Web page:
Although Janaway rightly points to the way in which Dionysian art can affirm the truth without illusion, it is surprising that there is little discussion in the volume about two concepts that are crucial to Nietzsche's understanding of this phenomenon, namely, musical dissonance and play. Play is important for Nietzsche because it reveals the joy we can take in both creation and destruction and so enables us to affirm the ugly and disharmonic elements of the world. Although Gemes and Sykes refer to play in a passage they quote from Wagner, they do so to argue the larger point that Nietzsche follows Wagner in holding that Wahn is necessary to make life bearable. However, the point Wagner seems to be making is that art is a "life-saviour" not because it produces illusions, but rather because it shows life itself to be an illusion, and by showing life to be a "Wahn-picture," art allows us to experience life as a "game of play" (99).

Reginster also refers to play, but he argues that it is only possible "through a kind of deception or detachment" in that it requires us to identify exclusively with "primordial Oneness" and so to see ourselves "as other than we empirically are" (22). Reginster's argument, however, presupposes that our empirically individuated selves function as a standard of reality that art distorts by overcoming the principle of individuation, and this conflicts with the metaphysical picture Nietzsche sketches in the opening sections of The Birth of Tragedy. Although Gemes and Sykes have cast doubt on Nietzsche's commitment to the Schopenhauerian metaphysics employed in the work, Nietzsche also associates the concept of play with the anti-metaphysical, naturalized ontology he attributes to Heraclitus in Philosophy in the Tragic Age of the Greeks in which individuals, like commonsense things, lack any fundamental reality. Not only is there good reason to think the mature Nietzsche remains true to this Heraclitean ontology, scholars such as Günter Wohlfart have shown how the concept of play appears in Nietzsche's later works,[5] and it is for this reason that interpreters such as Eugen Fink and Lawrence Hinman have argued that play is central to Nietzsche's entire project.[6]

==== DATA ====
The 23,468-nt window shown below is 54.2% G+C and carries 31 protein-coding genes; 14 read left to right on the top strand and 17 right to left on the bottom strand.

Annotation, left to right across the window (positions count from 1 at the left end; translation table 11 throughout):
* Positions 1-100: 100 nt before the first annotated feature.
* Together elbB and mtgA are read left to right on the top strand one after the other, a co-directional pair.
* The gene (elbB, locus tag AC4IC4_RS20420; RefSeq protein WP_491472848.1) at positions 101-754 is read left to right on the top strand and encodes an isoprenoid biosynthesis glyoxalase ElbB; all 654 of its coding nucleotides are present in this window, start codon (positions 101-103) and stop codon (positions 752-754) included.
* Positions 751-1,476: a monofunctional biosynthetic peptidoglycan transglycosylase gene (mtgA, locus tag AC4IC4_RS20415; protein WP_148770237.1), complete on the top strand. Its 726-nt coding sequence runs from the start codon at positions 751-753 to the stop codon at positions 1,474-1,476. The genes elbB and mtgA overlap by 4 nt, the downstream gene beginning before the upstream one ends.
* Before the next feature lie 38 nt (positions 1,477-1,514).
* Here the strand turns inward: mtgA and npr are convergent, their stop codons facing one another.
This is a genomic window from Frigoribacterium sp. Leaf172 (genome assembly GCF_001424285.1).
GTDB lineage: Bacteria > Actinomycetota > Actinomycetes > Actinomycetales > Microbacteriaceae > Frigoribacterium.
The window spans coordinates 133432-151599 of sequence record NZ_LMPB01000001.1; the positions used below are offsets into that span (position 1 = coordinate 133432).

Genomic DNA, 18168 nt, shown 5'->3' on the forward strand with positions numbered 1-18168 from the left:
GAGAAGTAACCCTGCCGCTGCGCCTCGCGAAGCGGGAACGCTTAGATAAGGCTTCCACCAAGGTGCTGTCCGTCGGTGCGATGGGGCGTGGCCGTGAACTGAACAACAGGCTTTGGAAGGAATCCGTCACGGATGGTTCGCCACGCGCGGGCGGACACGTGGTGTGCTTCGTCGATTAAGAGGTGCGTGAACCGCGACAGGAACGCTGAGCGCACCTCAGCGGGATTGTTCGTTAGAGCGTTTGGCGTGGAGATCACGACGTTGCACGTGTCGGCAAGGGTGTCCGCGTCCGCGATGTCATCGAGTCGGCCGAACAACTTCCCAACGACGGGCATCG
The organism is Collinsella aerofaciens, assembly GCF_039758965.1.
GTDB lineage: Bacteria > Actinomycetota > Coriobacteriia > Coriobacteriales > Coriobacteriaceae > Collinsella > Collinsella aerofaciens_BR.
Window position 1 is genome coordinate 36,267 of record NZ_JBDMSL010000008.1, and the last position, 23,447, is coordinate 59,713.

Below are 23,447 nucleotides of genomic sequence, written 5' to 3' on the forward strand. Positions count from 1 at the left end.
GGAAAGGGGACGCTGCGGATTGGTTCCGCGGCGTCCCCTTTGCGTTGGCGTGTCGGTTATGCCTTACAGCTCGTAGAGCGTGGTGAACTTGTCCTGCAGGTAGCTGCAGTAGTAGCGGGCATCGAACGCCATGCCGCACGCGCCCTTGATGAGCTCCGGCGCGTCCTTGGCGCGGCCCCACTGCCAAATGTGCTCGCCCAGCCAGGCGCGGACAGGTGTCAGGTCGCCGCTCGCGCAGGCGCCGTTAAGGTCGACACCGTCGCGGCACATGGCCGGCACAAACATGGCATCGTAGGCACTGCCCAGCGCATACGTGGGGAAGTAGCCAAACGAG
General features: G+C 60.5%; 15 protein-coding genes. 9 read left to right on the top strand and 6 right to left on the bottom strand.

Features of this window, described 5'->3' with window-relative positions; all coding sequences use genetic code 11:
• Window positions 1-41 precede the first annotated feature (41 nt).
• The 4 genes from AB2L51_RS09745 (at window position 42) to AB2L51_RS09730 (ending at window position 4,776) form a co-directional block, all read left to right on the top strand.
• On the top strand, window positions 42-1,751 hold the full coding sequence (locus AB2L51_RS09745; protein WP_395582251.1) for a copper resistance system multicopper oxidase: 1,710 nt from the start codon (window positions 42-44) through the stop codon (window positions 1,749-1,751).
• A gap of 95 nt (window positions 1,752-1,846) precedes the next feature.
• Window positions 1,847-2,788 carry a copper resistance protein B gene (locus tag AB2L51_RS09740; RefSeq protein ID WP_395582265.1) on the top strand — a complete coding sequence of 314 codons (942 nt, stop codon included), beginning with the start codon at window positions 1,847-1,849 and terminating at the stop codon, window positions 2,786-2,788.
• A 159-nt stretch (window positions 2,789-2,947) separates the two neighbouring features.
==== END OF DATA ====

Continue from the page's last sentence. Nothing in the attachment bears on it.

Nietzsche's discussion of musical dissonance in the penultimate section of The Birth of Tragedy may be even more important in this context for two reasons. First, it is free from the metaphysical baggage that Nietzsche initially associates with the concept of play. Second, it arguably prefigures Reginster's understanding of the will to power as the overcoming of resistance. The idea is that both musical dissonance and the willing of power combine pleasure and pain and so both seem to enable the affirmation of the ugly and disharmonic elements of existence (BT 24). If this is right, one could argue that it was the experience of Wagner's Tristan chord that first revealed to Nietzsche how we can take pleasure in the pain of insatiable longing and so affirm a life that is essentially suffering.